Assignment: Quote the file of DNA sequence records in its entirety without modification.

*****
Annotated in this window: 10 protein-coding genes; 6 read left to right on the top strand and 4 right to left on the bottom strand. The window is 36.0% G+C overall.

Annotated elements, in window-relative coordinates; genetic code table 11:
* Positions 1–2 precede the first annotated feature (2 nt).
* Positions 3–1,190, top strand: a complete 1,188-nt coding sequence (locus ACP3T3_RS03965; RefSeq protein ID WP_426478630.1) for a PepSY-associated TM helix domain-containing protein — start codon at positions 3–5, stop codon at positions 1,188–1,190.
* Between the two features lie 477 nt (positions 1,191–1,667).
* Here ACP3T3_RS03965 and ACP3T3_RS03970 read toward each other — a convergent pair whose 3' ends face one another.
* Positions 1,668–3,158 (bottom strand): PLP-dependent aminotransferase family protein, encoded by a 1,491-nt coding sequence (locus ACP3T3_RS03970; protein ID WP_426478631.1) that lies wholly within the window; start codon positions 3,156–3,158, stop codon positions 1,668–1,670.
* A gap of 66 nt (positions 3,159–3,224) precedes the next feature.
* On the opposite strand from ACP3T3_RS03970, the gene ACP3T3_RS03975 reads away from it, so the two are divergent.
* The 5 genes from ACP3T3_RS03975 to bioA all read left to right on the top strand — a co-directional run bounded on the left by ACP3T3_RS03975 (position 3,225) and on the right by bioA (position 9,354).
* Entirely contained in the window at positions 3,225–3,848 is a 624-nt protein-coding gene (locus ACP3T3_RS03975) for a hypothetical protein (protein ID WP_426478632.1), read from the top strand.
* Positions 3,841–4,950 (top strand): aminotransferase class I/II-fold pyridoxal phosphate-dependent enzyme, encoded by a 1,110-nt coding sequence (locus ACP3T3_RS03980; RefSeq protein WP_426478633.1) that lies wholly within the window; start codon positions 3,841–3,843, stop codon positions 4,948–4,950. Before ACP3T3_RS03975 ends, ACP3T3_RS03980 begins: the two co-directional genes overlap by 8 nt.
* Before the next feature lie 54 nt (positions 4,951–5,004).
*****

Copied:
Annotated in this window: 10 protein-coding genes; 6 read left to right on the top strand and 4 right to left on the bottom strand. The window is 36.0% G+C overall.

Annotated elements, in window-relative coordinates; genetic code table 11:
* Positions 1–2 precede the first annotated feature (2 nt).
* Positions 3–1,190, top strand: a complete 1,188-nt coding sequence (locus ACP3T3_RS03965; RefSeq protein ID WP_426478630.1) for a PepSY-associated TM helix domain-containing protein — start codon at positions 3–5, stop codon at positions 1,188–1,190.
* Between the two features lie 477 nt (positions 1,191–1,667).
* Here ACP3T3_RS03965 and ACP3T3_RS03970 read toward each other — a convergent pair whose 3' ends face one another.
* Positions 1,668–3,158 (bottom strand): PLP-dependent aminotransferase family protein, encoded by a 1,491-nt coding sequence (locus ACP3T3_RS03970; protein ID WP_426478631.1) that lies wholly within the window; start codon positions 3,156–3,158, stop codon positions 1,668–1,670.
* A gap of 66 nt (positions 3,159–3,224) precedes the next feature.
* On the opposite strand from ACP3T3_RS03970, the gene ACP3T3_RS03975 reads away from it, so the two are divergent.
* The 5 genes from ACP3T3_RS03975 to bioA all read left to right on the top strand — a co-directional run bounded on the left by ACP3T3_RS03975 (position 3,225) and on the right by bioA (position 9,354).
* Entirely contained in the window at positions 3,225–3,848 is a 624-nt protein-coding gene (locus ACP3T3_RS03975) for a hypothetical protein (protein ID WP_426478632.1), read from the top strand.
* Positions 3,841–4,950 (top strand): aminotransferase class I/II-fold pyridoxal phosphate-dependent enzyme, encoded by a 1,110-nt coding sequence (locus ACP3T3_RS03980; RefSeq protein WP_426478633.1) that lies wholly within the window; start codon positions 3,841–3,843, stop codon positions 4,948–4,950. Before ACP3T3_RS03975 ends, ACP3T3_RS03980 begins: the two co-directional genes overlap by 8 nt.
* Before the next feature lie 54 nt (positions 4,951–5,004).